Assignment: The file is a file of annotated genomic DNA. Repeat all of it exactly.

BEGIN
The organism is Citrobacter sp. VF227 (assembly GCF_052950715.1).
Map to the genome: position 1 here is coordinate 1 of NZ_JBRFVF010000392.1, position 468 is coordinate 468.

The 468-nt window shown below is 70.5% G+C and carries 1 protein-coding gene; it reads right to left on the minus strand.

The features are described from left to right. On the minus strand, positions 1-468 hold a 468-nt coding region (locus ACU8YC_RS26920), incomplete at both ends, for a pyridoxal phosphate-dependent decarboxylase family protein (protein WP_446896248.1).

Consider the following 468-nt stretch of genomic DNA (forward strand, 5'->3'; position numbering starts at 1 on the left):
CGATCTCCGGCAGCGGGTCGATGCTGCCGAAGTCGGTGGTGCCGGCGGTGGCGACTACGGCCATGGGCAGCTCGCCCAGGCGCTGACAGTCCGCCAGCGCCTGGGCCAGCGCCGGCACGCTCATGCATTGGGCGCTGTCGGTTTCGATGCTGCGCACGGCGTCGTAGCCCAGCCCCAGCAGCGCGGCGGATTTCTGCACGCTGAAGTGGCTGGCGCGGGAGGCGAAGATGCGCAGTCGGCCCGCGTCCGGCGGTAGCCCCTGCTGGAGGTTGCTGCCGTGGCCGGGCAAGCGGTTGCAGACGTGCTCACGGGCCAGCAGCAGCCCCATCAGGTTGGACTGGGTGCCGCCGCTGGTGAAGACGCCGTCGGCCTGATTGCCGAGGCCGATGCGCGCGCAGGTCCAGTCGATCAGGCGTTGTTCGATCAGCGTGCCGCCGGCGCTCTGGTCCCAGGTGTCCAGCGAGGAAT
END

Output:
The organism is Citrobacter sp. VF227 (assembly GCF_052950715.1).
Map to the genome: position 1 here is coordinate 1 of NZ_JBRFVF010000392.1, position 468 is coordinate 468.

The 468-nt window shown below is 70.5% G+C and carries 1 protein-coding gene; it reads right to left on the minus strand.

The features are described from left to right. On the minus strand, positions 1-468 hold a 468-nt coding region (locus ACU8YC_RS26920), incomplete at both ends, for a pyridoxal phosphate-dependent decarboxylase family protein (protein WP_446896248.1).

Consider the following 468-nt stretch of genomic DNA (forward strand, 5'->3'; position numbering starts at 1 on the left):
CGATCTCCGGCAGCGGGTCGATGCTGCCGAAGTCGGTGGTGCCGGCGGTGGCGACTACGGCCATGGGCAGCTCGCCCAGGCGCTGACAGTCCGCCAGCGCCTGGGCCAGCGCCGGCACGCTCATGCATTGGGCGCTGTCGGTTTCGATGCTGCGCACGGCGTCGTAGCCCAGCCCCAGCAGCGCGGCGGATTTCTGCACGCTGAAGTGGCTGGCGCGGGAGGCGAAGATGCGCAGTCGGCCCGCGTCCGGCGGTAGCCCCTGCTGGAGGTTGCTGCCGTGGCCGGGCAAGCGGTTGCAGACGTGCTCACGGGCCAGCAGCAGCCCCATCAGGTTGGACTGGGTGCCGCCGCTGGTGAAGACGCCGTCGGCCTGATTGCCGAGGCCGATGCGCGCGCAGGTCCAGTCGATCAGGCGTTGTTCGATCAGCGTGCCGCCGGCGCTCTGGTCCCAGGTGTCCAGCGAGGAAT